Jim Scottowner of component solutions experts Artemis Aerospace, explains how he sees aircraft design evolving in the future
WITTON, England, April 7, 2022 /PRNewswire/ — Ever since the golden age of air travel began with BOAC’s 44-seat Comet 1A in 1952, the jet aircraft has been a ubiquitous device in our skies that has thrilled enthusiasts and created convenience and safety that transcends other forms of transportation.
Although few fundamental characteristics have changed since the 1950s, jet engines have continued to improve in power and efficiency with modifications to the fuselage, cockpits, and engines, among other key adjustments.
Indeed, two of the most popular and oldest aircraft in service – the Boeing 737 and the Airbus A320 – have seen many variants since their launch in the 1960s and 1980s respectively. However, the basic concept has remained the same: to provide safe and economical air transport.
Propel into the future
Efficiency has been a key factor in the constant efforts to improve and update aircraft. Low-emission engines, improved aerodynamics and an increase in composite materials have all been key in this quest, helping to reduce fuel consumption and increase efficiency.
Further efficiency improvements are expected to continue in the near future. For example, Boeing’s latest aircraft, the 777X, used composite fan technology, composite wing construction and folding wingtips to counter the necessary design adjustments that resulted in a dramatic increase in the size of the aircraft. aircraft engine and wings.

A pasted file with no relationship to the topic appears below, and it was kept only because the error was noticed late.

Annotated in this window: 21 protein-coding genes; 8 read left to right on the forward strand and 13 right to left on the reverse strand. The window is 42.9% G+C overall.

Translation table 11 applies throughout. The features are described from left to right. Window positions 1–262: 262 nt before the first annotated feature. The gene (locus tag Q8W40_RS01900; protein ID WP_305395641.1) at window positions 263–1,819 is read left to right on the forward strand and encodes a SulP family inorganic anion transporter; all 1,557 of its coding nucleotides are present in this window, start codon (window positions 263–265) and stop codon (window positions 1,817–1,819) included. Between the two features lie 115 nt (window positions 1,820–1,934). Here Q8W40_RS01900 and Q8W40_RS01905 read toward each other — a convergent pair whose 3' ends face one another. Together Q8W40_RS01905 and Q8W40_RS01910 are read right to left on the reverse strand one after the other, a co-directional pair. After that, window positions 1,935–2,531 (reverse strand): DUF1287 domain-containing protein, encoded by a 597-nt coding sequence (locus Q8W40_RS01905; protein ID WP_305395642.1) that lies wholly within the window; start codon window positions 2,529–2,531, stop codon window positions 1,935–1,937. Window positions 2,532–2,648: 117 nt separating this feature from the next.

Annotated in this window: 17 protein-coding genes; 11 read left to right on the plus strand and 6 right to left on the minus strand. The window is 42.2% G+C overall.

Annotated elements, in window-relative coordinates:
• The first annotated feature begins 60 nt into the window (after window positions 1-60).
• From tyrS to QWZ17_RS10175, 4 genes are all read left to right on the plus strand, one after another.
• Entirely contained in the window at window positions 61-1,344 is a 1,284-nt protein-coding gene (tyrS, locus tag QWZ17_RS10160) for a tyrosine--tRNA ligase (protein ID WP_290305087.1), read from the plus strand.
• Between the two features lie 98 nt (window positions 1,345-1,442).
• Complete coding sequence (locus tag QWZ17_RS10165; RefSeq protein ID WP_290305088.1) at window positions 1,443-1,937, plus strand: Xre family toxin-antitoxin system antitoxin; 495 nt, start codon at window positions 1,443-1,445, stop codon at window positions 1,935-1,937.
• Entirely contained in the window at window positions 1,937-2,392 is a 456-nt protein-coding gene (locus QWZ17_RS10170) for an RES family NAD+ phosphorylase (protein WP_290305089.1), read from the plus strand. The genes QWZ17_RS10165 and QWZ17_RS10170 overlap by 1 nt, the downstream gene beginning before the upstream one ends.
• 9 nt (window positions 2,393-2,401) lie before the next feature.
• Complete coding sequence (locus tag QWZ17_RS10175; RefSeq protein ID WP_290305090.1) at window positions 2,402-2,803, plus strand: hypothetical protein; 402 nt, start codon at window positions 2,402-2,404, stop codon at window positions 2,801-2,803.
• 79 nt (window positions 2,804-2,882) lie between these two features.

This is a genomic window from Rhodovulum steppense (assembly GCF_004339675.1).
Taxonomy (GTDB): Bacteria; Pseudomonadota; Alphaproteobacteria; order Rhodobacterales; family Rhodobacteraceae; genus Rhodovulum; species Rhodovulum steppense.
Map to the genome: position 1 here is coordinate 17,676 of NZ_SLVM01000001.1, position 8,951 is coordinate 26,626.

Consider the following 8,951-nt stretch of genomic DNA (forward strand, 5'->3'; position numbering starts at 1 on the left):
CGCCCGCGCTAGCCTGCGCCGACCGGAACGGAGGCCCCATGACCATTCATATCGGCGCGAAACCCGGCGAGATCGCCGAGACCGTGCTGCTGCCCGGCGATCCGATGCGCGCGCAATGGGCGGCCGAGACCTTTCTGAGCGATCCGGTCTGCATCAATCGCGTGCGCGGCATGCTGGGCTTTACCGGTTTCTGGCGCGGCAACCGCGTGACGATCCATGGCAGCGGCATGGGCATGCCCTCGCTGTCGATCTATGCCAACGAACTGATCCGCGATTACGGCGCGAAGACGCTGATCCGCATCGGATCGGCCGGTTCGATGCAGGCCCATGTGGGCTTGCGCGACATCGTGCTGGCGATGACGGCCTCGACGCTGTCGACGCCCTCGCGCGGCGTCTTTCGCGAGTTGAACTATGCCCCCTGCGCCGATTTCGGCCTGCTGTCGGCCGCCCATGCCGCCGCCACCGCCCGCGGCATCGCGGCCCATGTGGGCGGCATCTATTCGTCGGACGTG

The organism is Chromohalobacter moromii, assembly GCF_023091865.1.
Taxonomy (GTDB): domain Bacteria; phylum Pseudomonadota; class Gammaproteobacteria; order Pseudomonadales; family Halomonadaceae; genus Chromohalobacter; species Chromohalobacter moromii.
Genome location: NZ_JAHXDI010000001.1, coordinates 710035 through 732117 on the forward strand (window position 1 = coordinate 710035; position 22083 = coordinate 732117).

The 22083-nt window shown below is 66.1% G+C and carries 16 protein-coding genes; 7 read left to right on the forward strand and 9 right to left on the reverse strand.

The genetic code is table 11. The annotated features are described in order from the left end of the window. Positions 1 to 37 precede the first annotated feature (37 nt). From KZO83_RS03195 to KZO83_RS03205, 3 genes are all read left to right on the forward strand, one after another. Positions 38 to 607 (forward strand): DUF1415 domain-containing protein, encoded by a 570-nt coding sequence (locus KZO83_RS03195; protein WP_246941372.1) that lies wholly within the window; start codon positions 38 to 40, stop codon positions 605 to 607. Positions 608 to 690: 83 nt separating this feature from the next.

However, while engine size and wing design make a difference in creating more economical aircraft, more drastic changes will be required when it comes to aircraft propulsion.
Aviation is now entering an era of renewable energy sources with biofuel, hydrogen and battery technology all being explored and developed.
Commercial flights currently account for around 2% of global carbon emissions and around 12% of transport emissions, according to data from the Air Transport Action Group. The aviation industry’s goal is to halve it by 2050.
As things stand, biofuels are already being used and blended with traditional jet fuel at a ratio of up to 50/50 – the maximum allowed under current fuel specifications. However, Boeing has already committed to making planes that fly on 100% biofuel by 2030 and the company even staged the first commercial flight in 2018 using 100% biofuel on a FedEx Corp 777 freighter. challenge will be procurement. Significant market development is required to reach the levels required by the aviation industry if Sustainable Aviation Fuels (SAF) goals are to be achieved.
Battery-powered aircraft are also progressing. As early as 2010, the Swiss company Solar Impulse built an electric-powered aircraft that could run on solar power during a 26-hour test flight.
Airbus also began its electrification journey the same year, pledging to develop the world’s first all-electric four-engine aerobatic aircraft, CriCri. Since then, the manufacturer, in partnership with Siemens and Rolls-Royce, has made significant progress, launching its E-Fan X – a hybrid-electric aircraft demonstrator – in 2017.
In fact, it’s likely, given the complexities of aircraft electrification in the short to medium term, that hybrid aircraft are more likely to become mainstream.
Hydrogen is hailed as an important route to creating zero-emission aircraft. Whether used to power a fuel cell or burned directly, the only waste is clean water. More importantly, hydrogen offers three times more energy per unit mass than conventional jet fuel and more than a hundred times that of lithium-ion batteries. Governments and businesses are now investing in this potential.